Trump proposes housing 47,000 migrants at Concord naval base, according to memo

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President Trump's "zero tolerance" policy has created pressure to find space for the tens of thousands of children, their parents, and other migrants awaiting criminal prosecution for crossing the border illegally. 

On Friday, an internal draft memo obtained by Time magazine, proposed creating a detention camp at the former Concord Naval Weapons Station. 

The memo called for building tent cities that could house as many as 47,000 people for six to twelve months. The memo indicated the tents could be available as early as July.

"If this is the plan, it's a non-starter for the community. It's got to stop. And if they want to engage in a rational conversation about immigration reform that is ethical and moral, we are happy to engage in that," said Democratic Congressman Mark DeSaulnier of Concord.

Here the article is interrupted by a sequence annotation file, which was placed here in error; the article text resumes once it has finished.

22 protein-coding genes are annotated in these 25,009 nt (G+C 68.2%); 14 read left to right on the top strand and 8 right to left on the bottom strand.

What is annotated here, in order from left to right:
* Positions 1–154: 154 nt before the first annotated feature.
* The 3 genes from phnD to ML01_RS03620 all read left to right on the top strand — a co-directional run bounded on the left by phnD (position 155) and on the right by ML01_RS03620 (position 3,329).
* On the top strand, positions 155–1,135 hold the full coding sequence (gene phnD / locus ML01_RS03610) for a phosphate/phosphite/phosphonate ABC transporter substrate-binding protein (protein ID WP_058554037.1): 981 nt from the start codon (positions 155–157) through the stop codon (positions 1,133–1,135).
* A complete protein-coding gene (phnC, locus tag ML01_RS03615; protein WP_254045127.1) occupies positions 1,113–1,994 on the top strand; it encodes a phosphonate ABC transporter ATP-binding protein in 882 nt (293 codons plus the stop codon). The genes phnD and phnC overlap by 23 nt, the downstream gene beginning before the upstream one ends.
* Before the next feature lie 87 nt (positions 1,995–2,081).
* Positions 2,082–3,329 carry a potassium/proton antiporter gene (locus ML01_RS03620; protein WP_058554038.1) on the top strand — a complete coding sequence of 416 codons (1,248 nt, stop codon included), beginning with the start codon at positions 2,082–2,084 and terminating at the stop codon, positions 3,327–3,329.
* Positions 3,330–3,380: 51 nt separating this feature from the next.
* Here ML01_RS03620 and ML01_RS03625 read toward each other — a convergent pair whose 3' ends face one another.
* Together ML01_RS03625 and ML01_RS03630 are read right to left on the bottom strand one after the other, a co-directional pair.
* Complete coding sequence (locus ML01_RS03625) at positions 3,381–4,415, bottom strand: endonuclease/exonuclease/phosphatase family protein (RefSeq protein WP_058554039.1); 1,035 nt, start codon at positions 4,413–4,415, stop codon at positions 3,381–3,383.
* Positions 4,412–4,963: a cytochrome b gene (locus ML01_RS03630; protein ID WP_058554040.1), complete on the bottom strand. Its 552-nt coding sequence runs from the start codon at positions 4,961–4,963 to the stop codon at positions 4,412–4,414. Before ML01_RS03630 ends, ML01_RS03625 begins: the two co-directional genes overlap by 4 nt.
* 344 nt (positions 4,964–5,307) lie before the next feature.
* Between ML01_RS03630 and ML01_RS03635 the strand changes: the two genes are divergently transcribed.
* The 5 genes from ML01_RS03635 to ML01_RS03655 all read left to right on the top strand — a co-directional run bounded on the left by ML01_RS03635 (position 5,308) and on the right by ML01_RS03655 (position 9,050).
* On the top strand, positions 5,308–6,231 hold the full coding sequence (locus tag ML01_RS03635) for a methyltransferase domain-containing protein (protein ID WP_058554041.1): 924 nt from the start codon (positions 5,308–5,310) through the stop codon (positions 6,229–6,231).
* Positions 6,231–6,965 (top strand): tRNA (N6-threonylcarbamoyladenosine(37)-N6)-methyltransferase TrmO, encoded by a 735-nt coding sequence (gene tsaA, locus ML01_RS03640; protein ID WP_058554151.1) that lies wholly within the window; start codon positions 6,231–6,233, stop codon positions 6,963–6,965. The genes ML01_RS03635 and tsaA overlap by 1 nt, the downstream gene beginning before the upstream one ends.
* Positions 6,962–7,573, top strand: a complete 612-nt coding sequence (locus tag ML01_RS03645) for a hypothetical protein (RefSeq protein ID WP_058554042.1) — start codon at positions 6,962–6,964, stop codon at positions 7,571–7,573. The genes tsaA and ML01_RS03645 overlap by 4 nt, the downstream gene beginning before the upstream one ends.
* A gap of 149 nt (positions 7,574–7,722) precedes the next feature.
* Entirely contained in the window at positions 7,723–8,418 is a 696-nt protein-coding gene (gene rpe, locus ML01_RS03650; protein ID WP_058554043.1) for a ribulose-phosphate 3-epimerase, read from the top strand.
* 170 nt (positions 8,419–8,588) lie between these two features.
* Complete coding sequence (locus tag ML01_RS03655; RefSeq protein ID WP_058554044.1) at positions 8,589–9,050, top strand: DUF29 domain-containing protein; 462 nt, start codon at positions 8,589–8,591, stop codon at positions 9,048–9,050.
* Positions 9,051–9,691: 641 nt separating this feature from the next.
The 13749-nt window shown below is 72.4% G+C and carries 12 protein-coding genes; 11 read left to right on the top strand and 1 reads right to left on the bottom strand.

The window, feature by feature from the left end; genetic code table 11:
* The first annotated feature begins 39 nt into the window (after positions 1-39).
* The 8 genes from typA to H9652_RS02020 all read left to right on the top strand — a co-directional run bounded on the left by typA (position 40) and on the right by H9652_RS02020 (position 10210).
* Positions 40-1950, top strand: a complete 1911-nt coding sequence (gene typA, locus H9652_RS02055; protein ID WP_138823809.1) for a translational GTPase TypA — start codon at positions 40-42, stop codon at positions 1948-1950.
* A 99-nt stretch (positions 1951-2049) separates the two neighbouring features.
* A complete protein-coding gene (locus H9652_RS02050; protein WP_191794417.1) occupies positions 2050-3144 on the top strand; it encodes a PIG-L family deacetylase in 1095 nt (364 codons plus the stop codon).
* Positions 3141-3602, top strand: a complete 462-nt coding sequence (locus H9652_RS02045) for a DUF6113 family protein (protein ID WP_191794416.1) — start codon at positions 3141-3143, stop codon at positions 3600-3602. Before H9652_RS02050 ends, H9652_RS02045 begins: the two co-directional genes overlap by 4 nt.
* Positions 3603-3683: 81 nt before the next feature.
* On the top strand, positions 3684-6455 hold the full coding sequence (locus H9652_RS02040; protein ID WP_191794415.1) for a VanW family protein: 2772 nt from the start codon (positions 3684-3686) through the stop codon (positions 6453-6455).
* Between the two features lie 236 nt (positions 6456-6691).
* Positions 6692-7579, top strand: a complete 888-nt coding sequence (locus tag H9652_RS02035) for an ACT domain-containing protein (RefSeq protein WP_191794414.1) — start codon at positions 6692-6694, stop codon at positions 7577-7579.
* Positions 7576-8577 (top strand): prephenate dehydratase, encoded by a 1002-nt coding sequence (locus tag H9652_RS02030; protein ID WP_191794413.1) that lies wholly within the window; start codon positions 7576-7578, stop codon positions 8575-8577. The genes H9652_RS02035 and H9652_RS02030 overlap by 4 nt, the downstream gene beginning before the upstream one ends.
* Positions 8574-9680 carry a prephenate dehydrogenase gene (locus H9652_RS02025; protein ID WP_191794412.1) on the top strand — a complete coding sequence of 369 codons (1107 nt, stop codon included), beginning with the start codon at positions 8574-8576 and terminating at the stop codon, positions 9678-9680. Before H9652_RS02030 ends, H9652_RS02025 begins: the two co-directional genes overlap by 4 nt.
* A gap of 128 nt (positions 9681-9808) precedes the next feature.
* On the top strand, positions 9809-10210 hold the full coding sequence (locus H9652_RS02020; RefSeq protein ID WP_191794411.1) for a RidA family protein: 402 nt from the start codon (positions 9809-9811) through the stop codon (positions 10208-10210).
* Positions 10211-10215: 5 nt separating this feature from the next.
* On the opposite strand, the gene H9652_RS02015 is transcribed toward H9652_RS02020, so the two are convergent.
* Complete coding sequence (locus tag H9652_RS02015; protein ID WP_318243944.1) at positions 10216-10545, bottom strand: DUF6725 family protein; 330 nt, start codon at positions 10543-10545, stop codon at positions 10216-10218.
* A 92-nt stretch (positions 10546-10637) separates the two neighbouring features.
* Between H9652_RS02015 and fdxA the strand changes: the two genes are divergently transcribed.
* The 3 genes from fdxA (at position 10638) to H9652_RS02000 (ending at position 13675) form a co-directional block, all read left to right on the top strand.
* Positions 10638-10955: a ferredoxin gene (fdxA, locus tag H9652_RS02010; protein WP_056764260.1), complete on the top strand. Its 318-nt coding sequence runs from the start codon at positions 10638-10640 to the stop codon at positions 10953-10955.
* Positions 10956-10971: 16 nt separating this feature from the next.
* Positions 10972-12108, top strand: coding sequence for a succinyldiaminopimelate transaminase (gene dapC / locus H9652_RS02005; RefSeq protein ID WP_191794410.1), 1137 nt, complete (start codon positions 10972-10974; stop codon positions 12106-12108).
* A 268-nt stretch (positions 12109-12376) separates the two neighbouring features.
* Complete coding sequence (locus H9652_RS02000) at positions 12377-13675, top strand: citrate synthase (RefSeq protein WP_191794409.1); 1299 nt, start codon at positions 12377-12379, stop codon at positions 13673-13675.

The federal government released images this week of tent camps for children at a detention center in Texas, showing rows of bunk beds inside. 

The memo also reportedly names the Marine's training facility at Camp Pendleton in southern California as another site for up to 47,000 people.

Many Concord residents said they were concerned.

"I honestly think it's a horrible idea because why here? Especially right now in this heat? Like it's a hundred degrees right now, that's not ideal for a child. Let's be honest, what's the living conditions going to be?" said Ricardo Hinojosa, a Concord resident. 

"Definitely not okay with that. I feel uneasy that California would allow that to happen," said Tenesha Craig, a commuter from Sacramento.

The city of Concord is planning a reuse project to convert the former Navy land into a retail and residential area. 

"I think the land is kind of more valuable. Maybe they should go to where the land isn't as valuable," said Todd Ward, a Concord resident.

"I would hope that they would hold some sort of town hall meeting to ask the residents of Concord and Martinez what we think," said Qui Flood of Martinez.

The City of Concord released a statement Friday saying no one had been notified by the Navy. 

"While the City of Concord is currently negotiating to acquire and eventually develop the Naval Weapons Station, we do not have jurisdiction or control over that federally-owned property," the statement read. 

The memo identified other military sites in Mobile, Alabama and Yuma, Arizona as possible detention centers. 

It also listed a cost of at least $233 million for construction of the facilities.